Mersey Clinical Research Seeks Patients with Type 1 Diabetes for Study of Investigational Drug to Improve Metabolic Control
BALTIMORE, June 1 -- Mersey Clinical Research, Inc. today announced that it is seeking people with type 1 diabetes for a clinical study of pramlintide, an experimental drug currently undergoing late-stage clinical testing. These clinical trials are designed to evaluate further the ability of pramlintide to help patients improve their glucose control and thereby lessen the risks of developing serious complications.
"Mersey Clinical Research is participating in an international effort to substantiate the effectiveness of pramlintide," said Dr. James Mersey, Principal Investigator. "Earlier patient studies have demonstrated that pramlintide improved metabolic control without increasing the risk for hypoglycemia, dangerously low blood-glucose concentrations. In preliminary one-year studies, patients who received pramlintide improved their glucose control and their cholesterol profiles. In addition, obese individuals lost weight while on pramlintide. If these further studies which we are conducting support regulatory approval, pramlintide should become the first new drug for improving metabolic control in type 1 diabetes since the discovery of insulin more than 75 years ago," Dr. Mersey added. "In the coming weeks we are looking to enroll additional patients to help us complete this important medical study. All costs of the study will be paid by Mersey Clinical Research."
Pramlintide is a patented analog of the natural hormone amylin, which along with insulin is missing in people with type 1 diabetes. The same cells in the pancreas that produce insulin after meals also secrete a second partner hormone -- amylin. Until the discovery of amylin was reported by researchers at the University of Oxford in 1987, it was believed that people with diabetes only lacked insulin. While replacing insulin has been life saving for the one-million people with type 1 diabetes in the U.S., many of these patients have difficulty controlling their blood glucose within narrow limits. A major National Institutes of Health sponsored study found that chronically elevated blood-glucose concentrations increase the risk of blindness, kidney failure and amputations. Some 2,000 diabetes patients throughout North America and Europe are helping physicians evaluate whether replacing amylin with pramlintide can improve glucose control and thereby lower the risk of complications.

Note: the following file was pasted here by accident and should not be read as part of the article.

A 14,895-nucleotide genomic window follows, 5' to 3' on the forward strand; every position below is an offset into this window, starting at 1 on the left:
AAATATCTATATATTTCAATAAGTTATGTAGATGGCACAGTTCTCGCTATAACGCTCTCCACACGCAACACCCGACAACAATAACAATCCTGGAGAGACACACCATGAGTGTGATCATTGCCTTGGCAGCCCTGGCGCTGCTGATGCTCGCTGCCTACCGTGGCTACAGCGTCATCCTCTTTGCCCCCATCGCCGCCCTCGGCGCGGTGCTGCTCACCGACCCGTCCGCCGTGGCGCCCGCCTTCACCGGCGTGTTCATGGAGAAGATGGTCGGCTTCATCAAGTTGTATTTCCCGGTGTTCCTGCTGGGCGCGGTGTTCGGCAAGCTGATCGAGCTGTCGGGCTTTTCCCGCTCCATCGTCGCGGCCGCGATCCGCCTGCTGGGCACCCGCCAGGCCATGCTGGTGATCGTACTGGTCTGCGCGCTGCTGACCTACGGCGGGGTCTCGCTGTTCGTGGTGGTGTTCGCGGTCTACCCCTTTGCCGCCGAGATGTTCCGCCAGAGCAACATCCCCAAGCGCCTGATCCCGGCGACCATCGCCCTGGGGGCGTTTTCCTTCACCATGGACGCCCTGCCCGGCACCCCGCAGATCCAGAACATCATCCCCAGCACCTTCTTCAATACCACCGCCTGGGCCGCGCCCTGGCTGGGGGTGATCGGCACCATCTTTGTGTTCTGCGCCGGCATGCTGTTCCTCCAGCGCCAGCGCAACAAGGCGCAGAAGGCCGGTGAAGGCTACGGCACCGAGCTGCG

Mersey Clinical Research is seeking persons at least 16 years of age with type 1 (insulin dependent, juvenile-onset) diabetes. Patients must have been taking insulin for at least 12 months, are generally in good health, have a stable insulin regimen for the past two months, and are willing to take additional injections of the experimental drug as an adjunct to insulin therapy.
Diabetes is estimated to cost the American economy approximately $100 billion each year. Diabetes accounts for 15% -- one of every seven U.S. healthcare dollars. Approximately 5% of all Americans suffer from some form of diabetes. The disease occurs when the pancreas no longer produces enough insulin and amylin to regulate the metabolism of blood glucose appropriately. Type 1 diabetes, which first occurs in younger patients, afflicts approximately 10% of all people with diabetes.
"Numerous studies have found that intensive insulin therapy in type 1 diabetes is difficult to maintain successfully. Easy to use drugs that can safely improve on glucose control, and which can lessen treatment costs, are sorely needed," said Dr. Mersey.
Patients with type 1 diabetes interested in learning whether they are eligible to participate in the trial can call 410-583-2471.
Mersey Clinical Research, Inc.
6565 North Charles Street, Suite 411
Towson, MD 21204
Pramlintide is being developed by Amylin Pharmaceuticals, Inc., a San Diego- based company that is focused on developing novel medicines for treating metabolic disorders.
Posted 7 June 1998
Last Updated: Thursday August 29, 2002 20:59:48
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